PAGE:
OOPS

V8Druid

V8Druid

do it as well as you can,but learn to do it better
well that's all them slings and tackle 'fooked' :rolleyes:...... cheap cost to get it out though (y)
 
pettsy

pettsy

Well-known member
Knowing all the method statements and paperwork Im surprised there isnt something for machine breaking down on a beach. I seem to remember @JD450A working on a beach a while ago and having a machine for recovery if anything went wrong?
 
M

Monkeybusiness

Well-known member
Knowing all the method statements and paperwork Im surprised there isnt something for machine breaking down on a beach. I seem to remember @JD450A working on a beach a while ago and having a machine for recovery if anything went wrong?
Also shows youll never get bogged plant off a wet sandy beach with a rising tide without a serious winch - the suction is phenomenal.
In the recovery pics there is also a big yellow wrecker in attendance that doesnt appear to be used - I bet you that was only there as a fall-back if the main recovery truck got bogged.
Ive got a big hydraulic winch on my tractor that we used to get a mates stuck JS160 out of running sand. My whole tractor was off the ground pivoting around the spade-legs so we ended up having to chain a second tractor to the front to get the full-pull - even with the digger working to free itself it took an incredible effort to break the suction (and it was nowhere near as stuck as the digger on the beach in the posts above).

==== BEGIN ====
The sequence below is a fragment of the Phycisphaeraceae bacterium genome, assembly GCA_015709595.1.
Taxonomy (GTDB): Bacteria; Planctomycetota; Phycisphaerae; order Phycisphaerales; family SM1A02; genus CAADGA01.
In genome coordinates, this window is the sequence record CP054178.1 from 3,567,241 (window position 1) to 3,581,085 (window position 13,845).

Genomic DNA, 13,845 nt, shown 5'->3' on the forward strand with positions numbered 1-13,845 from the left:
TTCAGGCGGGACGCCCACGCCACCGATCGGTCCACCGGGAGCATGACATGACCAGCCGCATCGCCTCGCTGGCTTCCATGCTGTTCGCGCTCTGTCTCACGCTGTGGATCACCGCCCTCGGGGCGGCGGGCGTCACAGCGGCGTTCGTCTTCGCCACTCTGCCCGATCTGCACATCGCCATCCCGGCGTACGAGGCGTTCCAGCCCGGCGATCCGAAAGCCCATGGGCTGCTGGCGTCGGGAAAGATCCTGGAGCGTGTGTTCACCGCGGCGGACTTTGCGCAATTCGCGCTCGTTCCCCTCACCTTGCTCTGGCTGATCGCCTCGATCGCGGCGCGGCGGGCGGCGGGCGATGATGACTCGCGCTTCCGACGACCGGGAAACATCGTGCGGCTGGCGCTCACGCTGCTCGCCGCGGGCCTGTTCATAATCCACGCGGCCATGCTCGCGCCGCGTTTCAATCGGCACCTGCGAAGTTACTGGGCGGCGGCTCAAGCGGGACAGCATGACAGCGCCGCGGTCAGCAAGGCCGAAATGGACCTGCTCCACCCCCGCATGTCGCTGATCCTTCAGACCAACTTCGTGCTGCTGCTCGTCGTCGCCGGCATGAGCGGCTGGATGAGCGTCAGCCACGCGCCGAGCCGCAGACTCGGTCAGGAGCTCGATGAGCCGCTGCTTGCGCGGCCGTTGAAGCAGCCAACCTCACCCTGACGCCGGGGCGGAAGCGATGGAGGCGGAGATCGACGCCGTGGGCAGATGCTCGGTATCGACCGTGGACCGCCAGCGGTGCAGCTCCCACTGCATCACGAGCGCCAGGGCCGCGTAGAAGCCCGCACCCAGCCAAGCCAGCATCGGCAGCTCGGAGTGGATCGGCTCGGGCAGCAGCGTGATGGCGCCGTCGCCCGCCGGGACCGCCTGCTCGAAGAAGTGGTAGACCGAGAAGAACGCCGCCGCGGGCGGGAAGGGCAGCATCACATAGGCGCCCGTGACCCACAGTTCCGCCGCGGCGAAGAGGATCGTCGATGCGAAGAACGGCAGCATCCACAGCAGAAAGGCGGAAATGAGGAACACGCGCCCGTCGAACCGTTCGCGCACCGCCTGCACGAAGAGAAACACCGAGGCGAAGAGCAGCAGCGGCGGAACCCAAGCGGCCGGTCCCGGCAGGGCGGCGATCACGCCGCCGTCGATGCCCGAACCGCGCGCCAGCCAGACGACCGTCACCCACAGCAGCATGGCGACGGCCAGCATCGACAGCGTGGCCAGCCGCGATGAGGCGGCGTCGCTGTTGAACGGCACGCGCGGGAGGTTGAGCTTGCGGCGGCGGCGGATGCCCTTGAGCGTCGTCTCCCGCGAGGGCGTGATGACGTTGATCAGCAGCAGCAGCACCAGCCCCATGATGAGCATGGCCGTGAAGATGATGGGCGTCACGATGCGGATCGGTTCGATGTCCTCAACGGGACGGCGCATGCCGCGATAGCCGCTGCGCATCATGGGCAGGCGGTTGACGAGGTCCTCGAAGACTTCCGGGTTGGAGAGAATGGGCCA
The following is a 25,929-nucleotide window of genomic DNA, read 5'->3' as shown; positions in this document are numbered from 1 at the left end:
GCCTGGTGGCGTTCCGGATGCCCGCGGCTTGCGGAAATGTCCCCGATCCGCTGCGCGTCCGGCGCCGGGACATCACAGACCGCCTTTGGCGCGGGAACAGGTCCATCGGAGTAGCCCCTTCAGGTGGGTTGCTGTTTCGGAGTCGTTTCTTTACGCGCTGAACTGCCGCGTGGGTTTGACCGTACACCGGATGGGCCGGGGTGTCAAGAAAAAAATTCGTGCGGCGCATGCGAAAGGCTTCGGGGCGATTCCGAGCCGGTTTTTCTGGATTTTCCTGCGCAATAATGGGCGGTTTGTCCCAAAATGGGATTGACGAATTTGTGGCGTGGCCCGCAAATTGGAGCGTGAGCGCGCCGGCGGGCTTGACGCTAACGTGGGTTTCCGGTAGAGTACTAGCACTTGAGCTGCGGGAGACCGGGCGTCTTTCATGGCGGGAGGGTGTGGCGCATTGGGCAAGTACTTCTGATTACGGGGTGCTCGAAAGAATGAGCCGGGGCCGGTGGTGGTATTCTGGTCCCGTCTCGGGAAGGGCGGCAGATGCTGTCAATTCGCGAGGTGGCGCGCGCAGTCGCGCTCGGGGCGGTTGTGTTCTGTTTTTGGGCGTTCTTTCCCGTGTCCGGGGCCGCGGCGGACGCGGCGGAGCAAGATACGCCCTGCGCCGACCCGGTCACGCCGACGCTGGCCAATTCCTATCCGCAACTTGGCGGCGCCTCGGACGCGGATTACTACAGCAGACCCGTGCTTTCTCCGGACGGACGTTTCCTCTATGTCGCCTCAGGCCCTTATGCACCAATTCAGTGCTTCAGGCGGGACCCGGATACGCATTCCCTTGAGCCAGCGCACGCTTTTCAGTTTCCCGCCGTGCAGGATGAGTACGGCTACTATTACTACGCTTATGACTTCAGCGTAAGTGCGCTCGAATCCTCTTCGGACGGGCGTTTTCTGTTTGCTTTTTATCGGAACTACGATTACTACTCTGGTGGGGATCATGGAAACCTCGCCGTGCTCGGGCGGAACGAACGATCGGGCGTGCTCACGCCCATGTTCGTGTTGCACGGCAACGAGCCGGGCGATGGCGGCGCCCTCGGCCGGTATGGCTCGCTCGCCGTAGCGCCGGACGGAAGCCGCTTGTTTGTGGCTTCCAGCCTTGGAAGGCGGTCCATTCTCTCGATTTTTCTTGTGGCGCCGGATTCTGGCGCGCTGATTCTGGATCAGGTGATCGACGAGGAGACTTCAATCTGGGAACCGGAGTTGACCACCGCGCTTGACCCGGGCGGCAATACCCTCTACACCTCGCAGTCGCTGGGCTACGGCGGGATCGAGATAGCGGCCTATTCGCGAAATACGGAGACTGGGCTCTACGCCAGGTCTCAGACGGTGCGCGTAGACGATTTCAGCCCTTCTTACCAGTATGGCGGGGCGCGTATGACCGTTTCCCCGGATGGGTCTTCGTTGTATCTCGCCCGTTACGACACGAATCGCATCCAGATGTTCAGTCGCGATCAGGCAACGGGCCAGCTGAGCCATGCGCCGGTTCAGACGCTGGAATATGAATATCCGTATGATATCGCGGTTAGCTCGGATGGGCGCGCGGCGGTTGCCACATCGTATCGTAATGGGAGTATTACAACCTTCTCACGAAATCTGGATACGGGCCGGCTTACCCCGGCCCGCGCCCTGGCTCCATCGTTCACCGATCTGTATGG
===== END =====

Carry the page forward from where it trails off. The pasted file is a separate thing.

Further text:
CPS

CPS

Well-known member
They did have a big winch truck there and it did the work as I seen in other pictures somewhere, it had its line doubled up a few times and anchored to a couple of Volvo dump trucks.
I think the machine where just there to steady it up and stop it going over
 
M

Monkeybusiness

Well-known member
They did have a big winch truck there and it did the work as I seen in other pictures somewhere, it had its line doubled up a few times and anchored to a couple of Volvo dump trucks.